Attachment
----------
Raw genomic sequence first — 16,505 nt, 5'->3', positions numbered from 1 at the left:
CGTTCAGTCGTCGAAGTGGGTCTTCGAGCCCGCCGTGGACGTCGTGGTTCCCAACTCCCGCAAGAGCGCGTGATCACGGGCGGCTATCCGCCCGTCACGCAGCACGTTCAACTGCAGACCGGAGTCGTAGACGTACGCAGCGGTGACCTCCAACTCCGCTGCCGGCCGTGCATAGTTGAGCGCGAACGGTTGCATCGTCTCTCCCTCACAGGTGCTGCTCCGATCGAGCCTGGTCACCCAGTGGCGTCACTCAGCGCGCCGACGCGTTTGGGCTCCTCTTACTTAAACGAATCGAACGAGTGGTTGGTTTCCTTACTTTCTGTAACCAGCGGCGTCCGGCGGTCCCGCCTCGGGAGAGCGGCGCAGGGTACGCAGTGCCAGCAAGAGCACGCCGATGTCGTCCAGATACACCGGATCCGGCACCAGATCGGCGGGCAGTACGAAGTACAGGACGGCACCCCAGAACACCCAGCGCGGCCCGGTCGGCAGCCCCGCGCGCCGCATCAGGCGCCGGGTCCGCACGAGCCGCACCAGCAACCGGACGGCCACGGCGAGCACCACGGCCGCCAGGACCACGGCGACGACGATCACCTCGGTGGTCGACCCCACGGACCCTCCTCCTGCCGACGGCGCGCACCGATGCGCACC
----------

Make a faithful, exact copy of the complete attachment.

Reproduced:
Raw genomic sequence first — 16,505 nt, 5'->3', positions numbered from 1 at the left:
CGTTCAGTCGTCGAAGTGGGTCTTCGAGCCCGCCGTGGACGTCGTGGTTCCCAACTCCCGCAAGAGCGCGTGATCACGGGCGGCTATCCGCCCGTCACGCAGCACGTTCAACTGCAGACCGGAGTCGTAGACGTACGCAGCGGTGACCTCCAACTCCGCTGCCGGCCGTGCATAGTTGAGCGCGAACGGTTGCATCGTCTCTCCCTCACAGGTGCTGCTCCGATCGAGCCTGGTCACCCAGTGGCGTCACTCAGCGCGCCGACGCGTTTGGGCTCCTCTTACTTAAACGAATCGAACGAGTGGTTGGTTTCCTTACTTTCTGTAACCAGCGGCGTCCGGCGGTCCCGCCTCGGGAGAGCGGCGCAGGGTACGCAGTGCCAGCAAGAGCACGCCGATGTCGTCCAGATACACCGGATCCGGCACCAGATCGGCGGGCAGTACGAAGTACAGGACGGCACCCCAGAACACCCAGCGCGGCCCGGTCGGCAGCCCCGCGCGCCGCATCAGGCGCCGGGTCCGCACGAGCCGCACCAGCAACCGGACGGCCACGGCGAGCACCACGGCCGCCAGGACCACGGCGACGACGATCACCTCGGTGGTCGACCCCACGGACCCTCCTCCTGCCGACGGCGCGCACCGATGCGCACC